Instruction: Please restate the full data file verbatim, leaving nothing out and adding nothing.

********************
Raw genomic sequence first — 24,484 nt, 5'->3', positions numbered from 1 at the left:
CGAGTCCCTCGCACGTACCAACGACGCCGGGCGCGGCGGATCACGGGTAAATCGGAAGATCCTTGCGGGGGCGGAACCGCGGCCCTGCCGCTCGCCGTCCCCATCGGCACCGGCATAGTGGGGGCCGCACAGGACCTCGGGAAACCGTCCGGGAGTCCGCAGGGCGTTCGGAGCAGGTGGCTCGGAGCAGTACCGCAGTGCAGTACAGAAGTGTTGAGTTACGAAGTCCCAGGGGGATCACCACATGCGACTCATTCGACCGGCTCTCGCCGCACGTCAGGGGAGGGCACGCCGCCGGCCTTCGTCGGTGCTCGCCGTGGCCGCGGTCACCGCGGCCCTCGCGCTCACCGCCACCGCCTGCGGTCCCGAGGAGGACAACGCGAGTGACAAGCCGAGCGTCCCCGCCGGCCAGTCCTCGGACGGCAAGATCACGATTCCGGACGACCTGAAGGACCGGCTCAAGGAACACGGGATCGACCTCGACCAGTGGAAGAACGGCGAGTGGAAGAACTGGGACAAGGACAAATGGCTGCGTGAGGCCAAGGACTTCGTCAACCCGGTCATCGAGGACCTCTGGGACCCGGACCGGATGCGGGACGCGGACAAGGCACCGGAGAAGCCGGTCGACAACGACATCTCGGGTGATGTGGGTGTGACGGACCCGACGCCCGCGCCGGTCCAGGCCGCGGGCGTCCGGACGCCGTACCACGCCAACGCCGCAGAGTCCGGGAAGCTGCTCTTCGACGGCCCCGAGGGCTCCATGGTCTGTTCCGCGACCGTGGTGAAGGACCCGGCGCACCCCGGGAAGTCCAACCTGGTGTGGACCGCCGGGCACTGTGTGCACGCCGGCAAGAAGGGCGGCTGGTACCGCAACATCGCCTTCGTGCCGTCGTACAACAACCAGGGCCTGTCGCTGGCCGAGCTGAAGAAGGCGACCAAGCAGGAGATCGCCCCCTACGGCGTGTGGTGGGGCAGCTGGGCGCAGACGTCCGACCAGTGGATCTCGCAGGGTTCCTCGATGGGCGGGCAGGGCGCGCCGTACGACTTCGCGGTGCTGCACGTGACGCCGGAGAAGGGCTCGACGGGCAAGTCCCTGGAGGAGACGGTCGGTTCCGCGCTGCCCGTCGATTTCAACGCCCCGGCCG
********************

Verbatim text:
Raw genomic sequence first — 24,484 nt, 5'->3', positions numbered from 1 at the left:
CGAGTCCCTCGCACGTACCAACGACGCCGGGCGCGGCGGATCACGGGTAAATCGGAAGATCCTTGCGGGGGCGGAACCGCGGCCCTGCCGCTCGCCGTCCCCATCGGCACCGGCATAGTGGGGGCCGCACAGGACCTCGGGAAACCGTCCGGGAGTCCGCAGGGCGTTCGGAGCAGGTGGCTCGGAGCAGTACCGCAGTGCAGTACAGAAGTGTTGAGTTACGAAGTCCCAGGGGGATCACCACATGCGACTCATTCGACCGGCTCTCGCCGCACGTCAGGGGAGGGCACGCCGCCGGCCTTCGTCGGTGCTCGCCGTGGCCGCGGTCACCGCGGCCCTCGCGCTCACCGCCACCGCCTGCGGTCCCGAGGAGGACAACGCGAGTGACAAGCCGAGCGTCCCCGCCGGCCAGTCCTCGGACGGCAAGATCACGATTCCGGACGACCTGAAGGACCGGCTCAAGGAACACGGGATCGACCTCGACCAGTGGAAGAACGGCGAGTGGAAGAACTGGGACAAGGACAAATGGCTGCGTGAGGCCAAGGACTTCGTCAACCCGGTCATCGAGGACCTCTGGGACCCGGACCGGATGCGGGACGCGGACAAGGCACCGGAGAAGCCGGTCGACAACGACATCTCGGGTGATGTGGGTGTGACGGACCCGACGCCCGCGCCGGTCCAGGCCGCGGGCGTCCGGACGCCGTACCACGCCAACGCCGCAGAGTCCGGGAAGCTGCTCTTCGACGGCCCCGAGGGCTCCATGGTCTGTTCCGCGACCGTGGTGAAGGACCCGGCGCACCCCGGGAAGTCCAACCTGGTGTGGACCGCCGGGCACTGTGTGCACGCCGGCAAGAAGGGCGGCTGGTACCGCAACATCGCCTTCGTGCCGTCGTACAACAACCAGGGCCTGTCGCTGGCCGAGCTGAAGAAGGCGACCAAGCAGGAGATCGCCCCCTACGGCGTGTGGTGGGGCAGCTGGGCGCAGACGTCCGACCAGTGGATCTCGCAGGGTTCCTCGATGGGCGGGCAGGGCGCGCCGTACGACTTCGCGGTGCTGCACGTGACGCCGGAGAAGGGCTCGACGGGCAAGTCCCTGGAGGAGACGGTCGGTTCCGCGCTGCCCGTCGATTTCAACGCCCCGGCCG